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What’s Better, Acrylic or Sapphire Rolex Crystals?


Rolex Synthetic Sapphire Crystal

Watch crystals are one of the most visible yet most fragile aspects of a wristwatch. Without a crystal that is clear, reading the watch would be impossible. Yet, having a crystal that was as clear as glass provided clear viewing, but was easily broken as the watch face is vulnerable to bangs, door jams, and day-to-day knocks that wrists survive but not necessarily watch crystals. For decades the watch industry wrestled with these constraints. Up until the late 20th Century, most watch crystals were in fact acrylic with the exceptions being mineral glass or expensive sapphire only seen on higher end watches. So what’s better, acrylic or sapphire Rolex crystals?

Rolex Plexi

Rolex Plexiglass Crystals

Rolex slowly introduced synthetic sapphire with no clear indication when the entire line would be either sapphire crystals or acrylic. The advantages of acrylic was that it is more resistant to day-to-day bangs, but it scratched easily, and it would lose its elasticity over the years and would need to be replaced in order to keep the watch water tight. A scratch to an acrylic crystal was easy to polish out and the smooth edges give it a warm feeling. An acrylic crystal was easy to polish and keep “crystal” clear, but doing so required some maintenance and access to car wax. When an acrylic crystal broke, it did not shatter into pieces and the watch could still keep running, although it lost its water tight capability. Omega’s SpeedMaster that went to the moon was selected for the Apollo missions partially because of the Hesalite (acrylic) crystal such that if it shattered in space, there would not be crystal splinters floating around the Apollo cabin. For years, most of the Rolex sports line possessed acrylic crystals because of these properties. Rolex’s first sapphire crystal appeared on the OysterQuartz in 1970 and the Submariner in 1981. The Rolex Perpetual was the last watch to possess a sapphire crystal which was not until 1991.

Broken Crystal

Shattered Rolex Sapphire Crystal

Synthetic sapphire crystals are extremely hard, with diamond only being harder on the moths scale, and incredibly clear. A synthetic sapphire crystal is resistant to scratches, easy to read, and requires little maintenance. The drawback with synthetic sapphire is that its hardness makes it prone to shattering leaving splinters inside the watch. Rolex requires a complete watch service during a crystal replacement because of the high probability of crystal shrapnel landing inside the movement. If your Rolex sapphire crystal does shatter, the first thing to do (aside from crying or swearing, or both) is to pull out the crown and stop the movement. You do not want crystal pieces to scratch the watch face, or cause more damage inside the movement.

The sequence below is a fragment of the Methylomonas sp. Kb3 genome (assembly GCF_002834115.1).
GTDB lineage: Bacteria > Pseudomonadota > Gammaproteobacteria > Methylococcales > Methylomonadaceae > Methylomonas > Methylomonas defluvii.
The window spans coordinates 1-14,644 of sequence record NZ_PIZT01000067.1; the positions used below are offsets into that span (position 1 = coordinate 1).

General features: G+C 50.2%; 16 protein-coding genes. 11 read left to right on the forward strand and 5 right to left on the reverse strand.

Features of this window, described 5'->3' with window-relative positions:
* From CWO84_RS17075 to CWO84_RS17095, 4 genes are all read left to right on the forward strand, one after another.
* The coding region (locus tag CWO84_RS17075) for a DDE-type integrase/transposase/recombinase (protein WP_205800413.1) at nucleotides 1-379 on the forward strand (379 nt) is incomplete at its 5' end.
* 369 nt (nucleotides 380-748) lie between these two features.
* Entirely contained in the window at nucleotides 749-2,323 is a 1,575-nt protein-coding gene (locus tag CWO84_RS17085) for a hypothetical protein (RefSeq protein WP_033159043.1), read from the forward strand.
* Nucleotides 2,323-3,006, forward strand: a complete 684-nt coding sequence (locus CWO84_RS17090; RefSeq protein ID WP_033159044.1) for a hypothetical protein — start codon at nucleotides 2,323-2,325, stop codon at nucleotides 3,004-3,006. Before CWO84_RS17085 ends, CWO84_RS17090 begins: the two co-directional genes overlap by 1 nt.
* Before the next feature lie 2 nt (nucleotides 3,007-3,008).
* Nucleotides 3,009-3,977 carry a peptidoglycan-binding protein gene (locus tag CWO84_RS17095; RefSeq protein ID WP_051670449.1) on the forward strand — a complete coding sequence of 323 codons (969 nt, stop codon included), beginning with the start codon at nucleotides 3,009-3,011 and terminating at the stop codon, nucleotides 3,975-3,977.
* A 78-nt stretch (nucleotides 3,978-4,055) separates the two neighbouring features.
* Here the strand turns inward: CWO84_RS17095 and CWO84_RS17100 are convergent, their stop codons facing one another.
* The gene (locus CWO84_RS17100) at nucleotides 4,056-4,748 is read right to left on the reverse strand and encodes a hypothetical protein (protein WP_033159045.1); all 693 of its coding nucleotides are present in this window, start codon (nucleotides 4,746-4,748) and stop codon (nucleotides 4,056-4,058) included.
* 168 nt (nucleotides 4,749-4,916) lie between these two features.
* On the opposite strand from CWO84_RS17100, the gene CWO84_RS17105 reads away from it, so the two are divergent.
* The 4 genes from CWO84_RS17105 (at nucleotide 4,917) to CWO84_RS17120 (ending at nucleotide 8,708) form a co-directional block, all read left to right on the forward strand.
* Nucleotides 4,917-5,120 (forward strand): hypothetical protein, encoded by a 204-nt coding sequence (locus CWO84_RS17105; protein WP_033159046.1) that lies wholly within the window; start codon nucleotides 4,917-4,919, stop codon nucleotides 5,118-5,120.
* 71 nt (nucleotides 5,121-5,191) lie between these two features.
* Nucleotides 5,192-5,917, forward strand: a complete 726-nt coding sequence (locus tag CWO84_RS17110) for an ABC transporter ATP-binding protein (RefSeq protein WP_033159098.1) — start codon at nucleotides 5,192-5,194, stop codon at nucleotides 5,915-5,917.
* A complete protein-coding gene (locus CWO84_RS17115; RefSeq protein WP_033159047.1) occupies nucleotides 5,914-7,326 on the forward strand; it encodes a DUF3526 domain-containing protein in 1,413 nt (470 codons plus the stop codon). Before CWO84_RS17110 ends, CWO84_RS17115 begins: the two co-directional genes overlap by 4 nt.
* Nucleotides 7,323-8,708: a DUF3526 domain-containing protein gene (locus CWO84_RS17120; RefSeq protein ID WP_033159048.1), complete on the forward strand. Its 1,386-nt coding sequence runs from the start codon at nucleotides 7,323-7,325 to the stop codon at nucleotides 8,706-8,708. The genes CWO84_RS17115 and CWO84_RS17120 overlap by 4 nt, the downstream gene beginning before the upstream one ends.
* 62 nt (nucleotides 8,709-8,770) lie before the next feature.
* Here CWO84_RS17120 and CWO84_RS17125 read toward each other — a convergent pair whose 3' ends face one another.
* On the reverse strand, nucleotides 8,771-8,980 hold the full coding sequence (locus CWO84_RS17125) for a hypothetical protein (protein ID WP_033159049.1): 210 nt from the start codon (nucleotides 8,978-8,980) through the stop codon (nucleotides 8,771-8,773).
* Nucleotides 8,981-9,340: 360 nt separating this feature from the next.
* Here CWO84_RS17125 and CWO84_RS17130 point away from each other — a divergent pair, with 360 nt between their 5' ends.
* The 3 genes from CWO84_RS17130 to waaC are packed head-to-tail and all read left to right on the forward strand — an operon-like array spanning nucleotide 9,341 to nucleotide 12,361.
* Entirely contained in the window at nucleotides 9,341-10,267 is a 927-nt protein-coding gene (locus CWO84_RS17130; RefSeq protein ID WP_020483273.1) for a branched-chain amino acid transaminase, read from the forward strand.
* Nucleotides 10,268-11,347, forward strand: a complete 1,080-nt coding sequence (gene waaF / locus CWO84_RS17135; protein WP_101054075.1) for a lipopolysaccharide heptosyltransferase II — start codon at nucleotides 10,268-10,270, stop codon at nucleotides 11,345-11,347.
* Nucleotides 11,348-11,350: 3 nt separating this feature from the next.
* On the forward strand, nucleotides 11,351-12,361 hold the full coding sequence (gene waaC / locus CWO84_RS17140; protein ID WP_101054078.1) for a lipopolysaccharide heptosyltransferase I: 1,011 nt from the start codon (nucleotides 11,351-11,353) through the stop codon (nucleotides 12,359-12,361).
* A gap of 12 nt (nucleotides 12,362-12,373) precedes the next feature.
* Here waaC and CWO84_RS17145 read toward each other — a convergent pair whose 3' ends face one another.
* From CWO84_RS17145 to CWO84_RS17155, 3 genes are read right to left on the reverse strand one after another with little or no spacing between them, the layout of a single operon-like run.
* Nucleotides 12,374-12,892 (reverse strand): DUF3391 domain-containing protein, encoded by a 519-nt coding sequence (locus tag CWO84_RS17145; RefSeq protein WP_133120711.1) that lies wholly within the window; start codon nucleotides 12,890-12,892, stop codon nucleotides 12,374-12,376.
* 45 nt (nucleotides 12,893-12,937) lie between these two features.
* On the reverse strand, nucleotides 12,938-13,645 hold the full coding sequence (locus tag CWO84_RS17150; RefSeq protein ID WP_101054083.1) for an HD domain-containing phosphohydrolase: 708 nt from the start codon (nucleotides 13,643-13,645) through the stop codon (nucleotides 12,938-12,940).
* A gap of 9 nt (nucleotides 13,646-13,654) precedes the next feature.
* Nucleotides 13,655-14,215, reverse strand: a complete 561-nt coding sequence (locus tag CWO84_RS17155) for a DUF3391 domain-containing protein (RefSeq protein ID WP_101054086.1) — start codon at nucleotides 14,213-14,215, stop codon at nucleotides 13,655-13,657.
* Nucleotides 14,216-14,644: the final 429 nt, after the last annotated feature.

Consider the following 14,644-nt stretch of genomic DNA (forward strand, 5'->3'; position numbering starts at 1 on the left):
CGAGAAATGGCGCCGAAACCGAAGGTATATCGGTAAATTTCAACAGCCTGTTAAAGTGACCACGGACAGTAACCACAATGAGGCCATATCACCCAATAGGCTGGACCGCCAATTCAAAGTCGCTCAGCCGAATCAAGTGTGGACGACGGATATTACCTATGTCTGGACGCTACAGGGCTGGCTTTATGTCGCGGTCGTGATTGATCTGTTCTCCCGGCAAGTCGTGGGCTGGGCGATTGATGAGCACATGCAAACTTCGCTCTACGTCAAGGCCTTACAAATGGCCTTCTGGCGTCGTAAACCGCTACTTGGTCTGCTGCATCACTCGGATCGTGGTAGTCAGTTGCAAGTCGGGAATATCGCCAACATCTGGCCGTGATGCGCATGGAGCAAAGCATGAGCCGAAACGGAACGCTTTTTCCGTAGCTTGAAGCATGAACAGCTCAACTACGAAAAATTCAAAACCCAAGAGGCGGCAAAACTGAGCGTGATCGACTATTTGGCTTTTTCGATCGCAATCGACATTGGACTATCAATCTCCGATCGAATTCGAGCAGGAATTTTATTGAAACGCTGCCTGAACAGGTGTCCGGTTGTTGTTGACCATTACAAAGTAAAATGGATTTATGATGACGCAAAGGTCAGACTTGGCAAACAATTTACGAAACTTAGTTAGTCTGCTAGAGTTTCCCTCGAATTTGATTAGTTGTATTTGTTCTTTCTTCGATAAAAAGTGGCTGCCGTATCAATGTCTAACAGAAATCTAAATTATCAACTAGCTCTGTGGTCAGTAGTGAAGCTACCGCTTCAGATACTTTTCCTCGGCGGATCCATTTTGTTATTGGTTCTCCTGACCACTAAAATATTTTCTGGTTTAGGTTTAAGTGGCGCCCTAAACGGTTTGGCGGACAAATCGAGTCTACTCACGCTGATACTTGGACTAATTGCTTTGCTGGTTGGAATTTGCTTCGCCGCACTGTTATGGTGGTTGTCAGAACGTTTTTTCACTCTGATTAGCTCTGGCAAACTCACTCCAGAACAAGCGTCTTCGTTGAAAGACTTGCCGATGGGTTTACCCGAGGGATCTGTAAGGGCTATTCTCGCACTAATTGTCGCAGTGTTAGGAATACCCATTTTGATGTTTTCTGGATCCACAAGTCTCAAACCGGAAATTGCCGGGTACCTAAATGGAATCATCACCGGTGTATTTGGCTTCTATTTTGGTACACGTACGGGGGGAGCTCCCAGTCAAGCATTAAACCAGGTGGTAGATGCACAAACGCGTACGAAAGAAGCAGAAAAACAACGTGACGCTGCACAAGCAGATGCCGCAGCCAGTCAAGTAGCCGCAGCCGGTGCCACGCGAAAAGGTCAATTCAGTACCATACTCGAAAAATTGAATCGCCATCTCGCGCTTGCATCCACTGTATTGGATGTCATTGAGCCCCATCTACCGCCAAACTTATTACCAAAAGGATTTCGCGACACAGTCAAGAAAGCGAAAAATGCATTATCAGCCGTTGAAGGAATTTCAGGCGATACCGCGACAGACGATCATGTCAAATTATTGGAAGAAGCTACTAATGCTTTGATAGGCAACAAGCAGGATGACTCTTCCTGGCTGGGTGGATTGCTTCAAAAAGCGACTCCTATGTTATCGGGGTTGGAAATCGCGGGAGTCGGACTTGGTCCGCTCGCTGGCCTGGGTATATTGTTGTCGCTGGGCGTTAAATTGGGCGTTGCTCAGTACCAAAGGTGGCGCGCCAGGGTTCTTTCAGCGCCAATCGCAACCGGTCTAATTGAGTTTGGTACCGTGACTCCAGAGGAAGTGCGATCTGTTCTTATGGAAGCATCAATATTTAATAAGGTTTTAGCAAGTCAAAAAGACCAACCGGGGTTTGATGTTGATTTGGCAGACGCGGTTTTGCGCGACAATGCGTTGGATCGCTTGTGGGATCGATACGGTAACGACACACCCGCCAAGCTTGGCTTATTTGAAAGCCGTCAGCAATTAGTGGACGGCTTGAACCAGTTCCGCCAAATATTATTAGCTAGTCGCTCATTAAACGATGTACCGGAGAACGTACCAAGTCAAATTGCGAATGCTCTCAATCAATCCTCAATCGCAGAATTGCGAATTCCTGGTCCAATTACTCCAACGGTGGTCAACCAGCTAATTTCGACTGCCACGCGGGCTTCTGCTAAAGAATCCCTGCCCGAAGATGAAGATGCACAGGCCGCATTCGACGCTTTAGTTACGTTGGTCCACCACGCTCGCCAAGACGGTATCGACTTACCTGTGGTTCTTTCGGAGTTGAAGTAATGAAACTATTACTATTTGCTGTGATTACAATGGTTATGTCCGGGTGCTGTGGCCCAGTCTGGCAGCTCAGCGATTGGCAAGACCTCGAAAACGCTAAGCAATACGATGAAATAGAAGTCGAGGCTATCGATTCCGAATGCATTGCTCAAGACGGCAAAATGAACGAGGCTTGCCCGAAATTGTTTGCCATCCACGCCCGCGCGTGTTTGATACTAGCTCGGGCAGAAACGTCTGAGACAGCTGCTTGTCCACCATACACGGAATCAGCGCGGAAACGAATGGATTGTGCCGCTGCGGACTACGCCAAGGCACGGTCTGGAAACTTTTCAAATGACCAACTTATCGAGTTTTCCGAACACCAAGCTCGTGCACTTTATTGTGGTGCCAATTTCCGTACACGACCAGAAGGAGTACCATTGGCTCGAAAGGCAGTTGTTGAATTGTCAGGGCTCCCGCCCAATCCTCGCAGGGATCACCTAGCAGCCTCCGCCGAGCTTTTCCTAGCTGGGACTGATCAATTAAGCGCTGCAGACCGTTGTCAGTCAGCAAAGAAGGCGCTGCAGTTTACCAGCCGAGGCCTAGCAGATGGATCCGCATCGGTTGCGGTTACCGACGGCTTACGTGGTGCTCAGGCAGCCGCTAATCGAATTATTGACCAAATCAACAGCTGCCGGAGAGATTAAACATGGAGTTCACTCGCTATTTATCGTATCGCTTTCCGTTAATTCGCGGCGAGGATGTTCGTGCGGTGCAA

I have just bought a ladies rolex 1976 and it has had to be returned to the shop because it required a service. When I asked them to waterproof the watch also, they told me that it has a plexiglass face and that it cannot be waterproofed. Could you tell me if this is true?
    Thank you if you can.

  • James Kimbrough Park

    Took my Rolex in for servicing with shattered crystal. Rolex had been received in June 1985 as graduation gift from my parents. Assumed crystal had been synthetic sapphire because of date received watch. Watch taken in for servicing and crystal replacement, wore for two weeks after servicing, then new crystal fell of and was clearly acrylic. Startling to me because I had thought original crystal synthetic sapphire. When watch with fallen-off crystal taken back to repair place , store owner told me serial number on my watch corresponded to manufacturing in 1981 and therefore he had correctly done the crystal replacement as acrylic. But from my reading of your article, acrylic scratches easily, yet my crystal replaced only twice in 27 years (first replacement done by parents) and I had not noticed much scratching at all, only the breaking of the crystal that had occurred twice, necessitating the replacements. Never had to think much about servicing the watch: always a great watch and worn every day for the past 27 years. Shop owner of course now says the broken crystal I took in was acrylic. How can I know for sure which type of crystal my watch had? How infallible is the serial number as a reference? How could the watch have been worn so frequently over so many years with an acrylic crystal and very little scratching occurring? Your article mentions that “Rolex slowly introduced synthetic sapphire with no clear indication when the entire line would be either sapphire crystals or acrylic.” Could this shop owner be wrong that the watch given to me in 1985 (and he says made in 1981) was meant to have an acrylic crystal? What are my options? Thank you for your very informative posting and thank you in advance for any light you can shed on any of the above.

  • Chuck Skibo

    I have replaced several acrylic crystals on an older Rolex Datejust and pre-Moon Omega Speedmaster. Never had one problem with sapphire crystals.

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